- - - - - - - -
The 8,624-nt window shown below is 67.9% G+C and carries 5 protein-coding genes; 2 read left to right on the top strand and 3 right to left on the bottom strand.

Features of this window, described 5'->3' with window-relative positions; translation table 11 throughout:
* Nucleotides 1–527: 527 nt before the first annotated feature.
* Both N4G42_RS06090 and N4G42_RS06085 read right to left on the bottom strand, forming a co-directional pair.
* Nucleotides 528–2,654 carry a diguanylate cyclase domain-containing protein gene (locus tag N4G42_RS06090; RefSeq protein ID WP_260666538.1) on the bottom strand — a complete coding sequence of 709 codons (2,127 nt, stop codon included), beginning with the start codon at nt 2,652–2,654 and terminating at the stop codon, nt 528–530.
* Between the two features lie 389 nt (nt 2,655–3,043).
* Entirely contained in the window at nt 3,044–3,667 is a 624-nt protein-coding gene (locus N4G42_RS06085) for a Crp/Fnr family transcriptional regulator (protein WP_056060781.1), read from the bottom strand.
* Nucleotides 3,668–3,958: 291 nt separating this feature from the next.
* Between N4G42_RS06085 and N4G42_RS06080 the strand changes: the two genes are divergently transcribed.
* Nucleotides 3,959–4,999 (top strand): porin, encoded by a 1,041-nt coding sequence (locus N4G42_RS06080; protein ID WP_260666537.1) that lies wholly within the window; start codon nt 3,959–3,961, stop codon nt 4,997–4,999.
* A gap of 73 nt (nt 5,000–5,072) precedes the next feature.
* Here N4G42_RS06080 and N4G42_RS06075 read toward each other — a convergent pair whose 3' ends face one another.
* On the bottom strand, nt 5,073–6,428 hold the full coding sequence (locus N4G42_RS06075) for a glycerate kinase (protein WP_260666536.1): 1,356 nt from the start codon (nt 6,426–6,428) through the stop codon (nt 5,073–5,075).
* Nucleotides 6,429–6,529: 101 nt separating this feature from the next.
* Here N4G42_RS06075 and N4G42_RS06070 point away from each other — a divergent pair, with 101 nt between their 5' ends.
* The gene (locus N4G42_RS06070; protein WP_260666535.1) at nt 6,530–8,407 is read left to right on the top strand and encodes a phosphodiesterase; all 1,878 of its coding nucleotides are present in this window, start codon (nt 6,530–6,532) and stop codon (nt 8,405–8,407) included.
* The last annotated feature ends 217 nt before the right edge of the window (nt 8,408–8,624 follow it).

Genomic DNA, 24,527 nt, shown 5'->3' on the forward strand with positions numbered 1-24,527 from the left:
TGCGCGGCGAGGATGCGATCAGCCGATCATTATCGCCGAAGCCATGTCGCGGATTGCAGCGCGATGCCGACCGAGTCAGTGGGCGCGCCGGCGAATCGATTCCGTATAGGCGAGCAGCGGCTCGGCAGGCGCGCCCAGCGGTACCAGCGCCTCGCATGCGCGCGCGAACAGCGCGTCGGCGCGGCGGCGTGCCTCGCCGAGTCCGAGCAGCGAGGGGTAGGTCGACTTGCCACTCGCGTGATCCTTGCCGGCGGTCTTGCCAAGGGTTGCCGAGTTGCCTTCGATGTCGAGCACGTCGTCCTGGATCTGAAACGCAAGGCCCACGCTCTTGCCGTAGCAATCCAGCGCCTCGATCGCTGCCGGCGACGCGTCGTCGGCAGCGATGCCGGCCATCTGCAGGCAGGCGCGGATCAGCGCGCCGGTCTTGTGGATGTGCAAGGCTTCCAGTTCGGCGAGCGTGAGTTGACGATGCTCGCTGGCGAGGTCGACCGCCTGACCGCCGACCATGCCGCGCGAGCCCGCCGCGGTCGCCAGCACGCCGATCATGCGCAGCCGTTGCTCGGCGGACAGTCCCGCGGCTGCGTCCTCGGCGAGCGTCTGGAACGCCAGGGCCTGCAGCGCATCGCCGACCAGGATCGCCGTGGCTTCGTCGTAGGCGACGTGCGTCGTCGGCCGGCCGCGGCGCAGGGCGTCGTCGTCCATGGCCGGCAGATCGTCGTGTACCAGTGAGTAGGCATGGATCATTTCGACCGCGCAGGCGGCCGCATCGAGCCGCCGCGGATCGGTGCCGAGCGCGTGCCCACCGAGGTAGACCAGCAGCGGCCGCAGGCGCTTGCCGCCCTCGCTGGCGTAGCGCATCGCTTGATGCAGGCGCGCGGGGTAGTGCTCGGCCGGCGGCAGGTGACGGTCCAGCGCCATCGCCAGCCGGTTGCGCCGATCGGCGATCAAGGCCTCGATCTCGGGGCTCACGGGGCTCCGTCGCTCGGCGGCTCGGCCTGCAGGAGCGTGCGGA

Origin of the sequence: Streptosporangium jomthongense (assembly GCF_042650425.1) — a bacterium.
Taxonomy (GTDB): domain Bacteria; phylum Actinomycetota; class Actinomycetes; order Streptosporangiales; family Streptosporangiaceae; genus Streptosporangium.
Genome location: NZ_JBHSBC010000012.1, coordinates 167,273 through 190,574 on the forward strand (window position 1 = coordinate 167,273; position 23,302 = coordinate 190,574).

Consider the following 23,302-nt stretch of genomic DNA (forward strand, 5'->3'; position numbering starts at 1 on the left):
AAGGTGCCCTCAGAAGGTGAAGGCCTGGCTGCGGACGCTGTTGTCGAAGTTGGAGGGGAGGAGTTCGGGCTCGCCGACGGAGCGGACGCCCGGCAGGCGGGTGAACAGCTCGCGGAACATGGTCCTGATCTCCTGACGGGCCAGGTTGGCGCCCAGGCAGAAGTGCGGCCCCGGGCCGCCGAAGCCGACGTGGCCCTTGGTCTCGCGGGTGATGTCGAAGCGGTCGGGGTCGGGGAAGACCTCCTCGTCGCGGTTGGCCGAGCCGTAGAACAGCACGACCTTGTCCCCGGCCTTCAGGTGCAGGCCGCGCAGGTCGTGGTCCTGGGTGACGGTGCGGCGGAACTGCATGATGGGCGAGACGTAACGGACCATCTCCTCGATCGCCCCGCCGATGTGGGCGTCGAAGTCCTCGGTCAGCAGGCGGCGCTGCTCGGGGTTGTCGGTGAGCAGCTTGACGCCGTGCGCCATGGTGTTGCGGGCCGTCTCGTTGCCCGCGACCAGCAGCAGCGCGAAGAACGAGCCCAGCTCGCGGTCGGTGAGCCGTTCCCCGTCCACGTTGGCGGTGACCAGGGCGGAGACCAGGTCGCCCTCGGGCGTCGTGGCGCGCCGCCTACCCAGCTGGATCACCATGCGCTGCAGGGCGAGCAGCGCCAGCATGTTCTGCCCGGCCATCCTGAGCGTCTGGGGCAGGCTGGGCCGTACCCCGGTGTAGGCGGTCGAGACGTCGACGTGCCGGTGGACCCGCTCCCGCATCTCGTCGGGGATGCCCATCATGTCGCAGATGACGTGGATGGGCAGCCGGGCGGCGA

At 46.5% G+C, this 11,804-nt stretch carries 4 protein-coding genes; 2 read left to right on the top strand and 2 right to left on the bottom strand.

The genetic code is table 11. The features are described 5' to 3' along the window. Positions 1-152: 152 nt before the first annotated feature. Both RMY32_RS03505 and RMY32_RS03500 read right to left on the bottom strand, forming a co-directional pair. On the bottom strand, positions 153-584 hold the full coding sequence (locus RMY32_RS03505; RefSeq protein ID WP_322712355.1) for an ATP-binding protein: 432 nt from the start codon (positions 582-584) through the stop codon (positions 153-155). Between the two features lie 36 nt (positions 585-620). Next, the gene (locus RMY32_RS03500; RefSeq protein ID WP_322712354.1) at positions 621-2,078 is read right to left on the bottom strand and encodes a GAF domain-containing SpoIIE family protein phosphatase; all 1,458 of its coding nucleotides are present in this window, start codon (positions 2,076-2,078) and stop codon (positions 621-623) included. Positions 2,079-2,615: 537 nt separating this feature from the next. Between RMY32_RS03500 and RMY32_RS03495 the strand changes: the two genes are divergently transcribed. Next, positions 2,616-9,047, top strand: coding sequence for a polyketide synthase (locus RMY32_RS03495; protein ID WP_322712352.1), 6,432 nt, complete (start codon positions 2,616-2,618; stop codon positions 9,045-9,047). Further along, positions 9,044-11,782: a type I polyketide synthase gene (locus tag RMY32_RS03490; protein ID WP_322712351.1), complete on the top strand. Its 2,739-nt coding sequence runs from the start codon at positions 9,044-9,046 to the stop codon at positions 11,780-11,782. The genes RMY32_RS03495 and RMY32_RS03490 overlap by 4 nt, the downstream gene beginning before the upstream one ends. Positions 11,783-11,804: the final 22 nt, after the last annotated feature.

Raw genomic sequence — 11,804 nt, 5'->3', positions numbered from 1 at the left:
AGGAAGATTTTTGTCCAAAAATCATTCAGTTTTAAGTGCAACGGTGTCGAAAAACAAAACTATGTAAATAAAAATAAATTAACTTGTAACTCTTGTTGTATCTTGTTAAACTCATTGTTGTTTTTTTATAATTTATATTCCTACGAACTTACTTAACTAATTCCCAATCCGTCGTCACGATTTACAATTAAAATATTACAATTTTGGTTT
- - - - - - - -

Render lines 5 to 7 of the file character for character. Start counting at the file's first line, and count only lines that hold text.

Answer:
* Nucleotides 528–2,654 carry a diguanylate cyclase domain-containing protein gene (locus tag N4G42_RS06090; RefSeq protein ID WP_260666538.1) on the bottom strand — a complete coding sequence of 709 codons (2,127 nt, stop codon included), beginning with the start codon at nt 2,652–2,654 and terminating at the stop codon, nt 528–530.
* Between the two features lie 389 nt (nt 2,655–3,043).
* Entirely contained in the window at nt 3,044–3,667 is a 624-nt protein-coding gene (locus N4G42_RS06085) for a Crp/Fnr family transcriptional regulator (protein WP_056060781.1), read from the bottom strand.